Big Brown trainer withdraws from Congressional hearing, claiming illness
WASHINGTON -- Big Brown's trainer appears to be a late scratch for Thursday's House hearing on the safety of thoroughbred racing, removing the most anticipated witness from Congress' latest look at sports and steroids.
Rick Dutrow said Wednesday he has had a virus for several days and did not feel well enough to travel.
"I would go in a minute, but I just don't feel well," Dutrow said in a telephone interview. "To go down there when I'm not on top of my game would not be right."
The Subcommittee on Commerce, Trade, and Consumer Protection had been looking forward to hearing from the trainer known for his candor and for methods that were brought into question after his star horse's stunning last-place finish at this month's Belmont Stakes.
Dutrow said he used a legal steroid on Big Brown -- although the last dose was given in April -- and the horse also ran the race on a quarter crack in the left front hoof in a failed attempt to become the first Triple Crown winner in 30 years.
"I'm sorry he's not here," said Rep. Ed Whitfield of Kentucky, the subcommittee's ranking Republican. "We had a lot of questions for him."
The hearing will go on, with much to discuss. An Associated Press survey last week found that thoroughbred racetracks reported more than three horse deaths a day in 2007 and 5,000 since 2003. The impetus for the hearing came when Eight Belles broke down at the Kentucky Derby last month and was euthanized on the track, well before the travails of Big Brown at the Belmont.
"I hope that we bring some transparency to the issues reflecting all of racing," Whitfield said. "It's more than pretty hats and horses on a sunny day. It has a huge economical impact on the country, and it has a bad side to it. I think it's important we get it out on the table."
Whitfield is concerned about the lack of a central body to regulate the sport. Because there is no horse racing equivalent of the NFL or NBA -- which are led by commissioners with widespread authority -- thoroughbred racing instead makes its regulations through individual states.
That's why the congressman gave a muted reaction when asked to comment on the sweeping recommendations made Tuesday by a safety panel established by North America's thoroughbred registry, the Jockey Club. The panel called for bans on anabolic steroids and certain types of horseshoes, as well as the regulation of the use of the riding crop by jockeys.
"It's encouraging that the Jockey Club has come up with these recommendations," Whitfield said. "But, sadly, the Jockey Club doesn't have the authority to do anything."
The witness list includes owners, breeders, veterinarians and other officials, including Alex Waldrop, president and CEO of the National Thoroughbred Racing Association. Waldrop appeared before the same subcommittee in February, along with the commissioners and union chiefs from other sports, in a hearing that examined drug use among professional athletes.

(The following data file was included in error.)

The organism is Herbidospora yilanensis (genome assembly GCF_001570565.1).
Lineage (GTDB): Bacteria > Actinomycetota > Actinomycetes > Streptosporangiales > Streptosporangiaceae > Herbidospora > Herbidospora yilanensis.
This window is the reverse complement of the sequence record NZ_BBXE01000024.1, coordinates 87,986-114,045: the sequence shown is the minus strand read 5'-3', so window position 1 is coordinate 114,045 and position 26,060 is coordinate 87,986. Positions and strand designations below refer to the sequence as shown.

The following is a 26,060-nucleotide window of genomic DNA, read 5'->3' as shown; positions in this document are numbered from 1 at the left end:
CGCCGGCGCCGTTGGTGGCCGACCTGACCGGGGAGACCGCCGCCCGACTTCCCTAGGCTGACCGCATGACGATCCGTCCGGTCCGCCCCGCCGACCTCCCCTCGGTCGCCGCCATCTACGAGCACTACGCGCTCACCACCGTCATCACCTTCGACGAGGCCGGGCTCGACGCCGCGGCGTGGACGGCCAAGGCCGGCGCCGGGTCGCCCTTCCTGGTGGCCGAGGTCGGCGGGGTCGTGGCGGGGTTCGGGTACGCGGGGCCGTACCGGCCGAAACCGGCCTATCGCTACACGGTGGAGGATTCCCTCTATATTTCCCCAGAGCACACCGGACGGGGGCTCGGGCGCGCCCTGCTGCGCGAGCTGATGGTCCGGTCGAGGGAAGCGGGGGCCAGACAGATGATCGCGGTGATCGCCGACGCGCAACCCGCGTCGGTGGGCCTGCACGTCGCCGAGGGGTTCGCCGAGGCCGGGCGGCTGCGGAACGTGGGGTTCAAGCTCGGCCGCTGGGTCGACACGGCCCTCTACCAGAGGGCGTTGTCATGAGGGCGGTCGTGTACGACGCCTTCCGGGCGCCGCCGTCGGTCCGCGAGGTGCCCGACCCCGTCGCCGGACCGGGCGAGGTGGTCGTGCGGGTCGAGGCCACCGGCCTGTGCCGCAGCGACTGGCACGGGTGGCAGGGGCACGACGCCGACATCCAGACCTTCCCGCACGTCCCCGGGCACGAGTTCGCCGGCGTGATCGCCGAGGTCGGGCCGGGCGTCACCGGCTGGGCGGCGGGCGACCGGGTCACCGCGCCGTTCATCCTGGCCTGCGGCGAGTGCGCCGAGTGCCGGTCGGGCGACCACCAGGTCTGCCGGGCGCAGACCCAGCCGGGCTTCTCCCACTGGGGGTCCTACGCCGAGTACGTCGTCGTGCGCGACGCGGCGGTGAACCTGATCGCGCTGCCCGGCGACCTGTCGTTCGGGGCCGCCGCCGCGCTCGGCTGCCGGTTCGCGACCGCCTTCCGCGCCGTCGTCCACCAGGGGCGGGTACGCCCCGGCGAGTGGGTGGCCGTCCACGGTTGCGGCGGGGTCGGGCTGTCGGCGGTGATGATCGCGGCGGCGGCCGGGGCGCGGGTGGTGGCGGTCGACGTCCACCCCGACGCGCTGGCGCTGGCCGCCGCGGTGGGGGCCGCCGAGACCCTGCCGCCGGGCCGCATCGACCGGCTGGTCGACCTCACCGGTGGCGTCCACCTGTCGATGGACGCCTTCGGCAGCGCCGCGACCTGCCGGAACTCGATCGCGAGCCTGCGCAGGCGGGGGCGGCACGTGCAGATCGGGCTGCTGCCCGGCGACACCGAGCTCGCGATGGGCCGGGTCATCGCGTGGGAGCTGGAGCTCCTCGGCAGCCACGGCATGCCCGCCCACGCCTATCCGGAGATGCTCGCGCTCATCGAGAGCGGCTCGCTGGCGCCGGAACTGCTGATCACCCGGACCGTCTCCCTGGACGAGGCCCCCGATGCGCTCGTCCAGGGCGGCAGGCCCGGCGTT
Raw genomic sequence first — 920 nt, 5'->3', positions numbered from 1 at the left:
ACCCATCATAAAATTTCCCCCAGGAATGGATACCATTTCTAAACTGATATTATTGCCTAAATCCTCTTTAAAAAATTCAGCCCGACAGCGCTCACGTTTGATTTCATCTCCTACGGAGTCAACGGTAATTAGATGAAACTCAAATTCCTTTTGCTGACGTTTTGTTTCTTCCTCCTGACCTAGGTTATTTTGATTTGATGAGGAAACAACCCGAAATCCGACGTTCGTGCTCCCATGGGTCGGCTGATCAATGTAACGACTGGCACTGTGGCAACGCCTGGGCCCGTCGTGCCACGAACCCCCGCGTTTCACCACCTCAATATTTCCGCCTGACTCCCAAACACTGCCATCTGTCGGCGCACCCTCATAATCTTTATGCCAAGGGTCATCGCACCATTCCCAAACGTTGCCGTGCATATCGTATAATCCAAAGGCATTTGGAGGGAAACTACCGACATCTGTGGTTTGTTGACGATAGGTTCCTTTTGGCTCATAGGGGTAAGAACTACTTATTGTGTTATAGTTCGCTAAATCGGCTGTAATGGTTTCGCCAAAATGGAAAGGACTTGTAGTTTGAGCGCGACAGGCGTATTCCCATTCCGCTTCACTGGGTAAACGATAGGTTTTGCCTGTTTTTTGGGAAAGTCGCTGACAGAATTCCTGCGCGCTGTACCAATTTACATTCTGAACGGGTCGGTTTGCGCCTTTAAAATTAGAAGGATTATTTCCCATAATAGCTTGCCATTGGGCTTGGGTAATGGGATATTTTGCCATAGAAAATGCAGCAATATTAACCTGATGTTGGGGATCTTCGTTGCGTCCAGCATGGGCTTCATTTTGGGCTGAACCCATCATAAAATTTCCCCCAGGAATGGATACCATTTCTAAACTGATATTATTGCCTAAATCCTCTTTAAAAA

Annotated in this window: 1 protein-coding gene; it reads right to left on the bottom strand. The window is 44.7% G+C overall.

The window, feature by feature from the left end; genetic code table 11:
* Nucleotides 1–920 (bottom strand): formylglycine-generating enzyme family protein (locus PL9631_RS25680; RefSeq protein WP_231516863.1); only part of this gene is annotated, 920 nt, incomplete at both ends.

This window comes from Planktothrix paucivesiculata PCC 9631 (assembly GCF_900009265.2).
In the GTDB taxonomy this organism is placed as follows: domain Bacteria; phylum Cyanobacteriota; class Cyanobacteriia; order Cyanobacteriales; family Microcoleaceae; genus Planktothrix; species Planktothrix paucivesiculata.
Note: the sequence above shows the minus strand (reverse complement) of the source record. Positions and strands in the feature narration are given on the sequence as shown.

That hearing was only part of a busy year so far for sports on Capitol Hill. The Mitchell Report prompted several visits to lawmakers by baseball star Roger Clemens, who then appeared at a hearing to deny use of steroids. Two of the lead characters in the NFL's Spygate scandal have met with Sen. Arlen Specter, who had threatened further Congressional involvement.
A recent Senate hearing examined an international agreement intended to curb drug use in sports. Allegations from NBA referee Tim Donaghy have again caught the attention of Illinois Democrat Bobby Rush's subcommittee, although no new formal action has been taken.
In thoroughbred racing, Congress has leverage because of a federal law that grants simulcasting rights to states. If the industry can't find a better way to police itself, Whitfield said the government might have to intervene.
"It's surprising that so many people are calling for reform, but they don't want the federal government to be involved in any way," Whitfield said. "They don't have the authority to do it themselves. If they really wanted to do it, we could be partners and make it happen."
In preparation for the hearing, the subcommittee sent questionnaires to several thoroughbred racing entities. Most expressed support to some degree for a standardization of rules to govern horse racing, although there was a wide variety of opinions as to how to achieve the goal.
The concept of a central governing body has support from both sides of the subcommittee. Rush, the subcommittee's chairman, is recovering from surgery and will not attend the hearing, but his chief of staff, Stanley Watkins, echoed the call for a sort of authority to implement reforms.
"We don't presume it would be a panacea that would cover everything," Watkins said. "But we certainly have to look at a central agency to be a part of helping get this industry where it needs to be."
Copyright 2008 by The Associated Press
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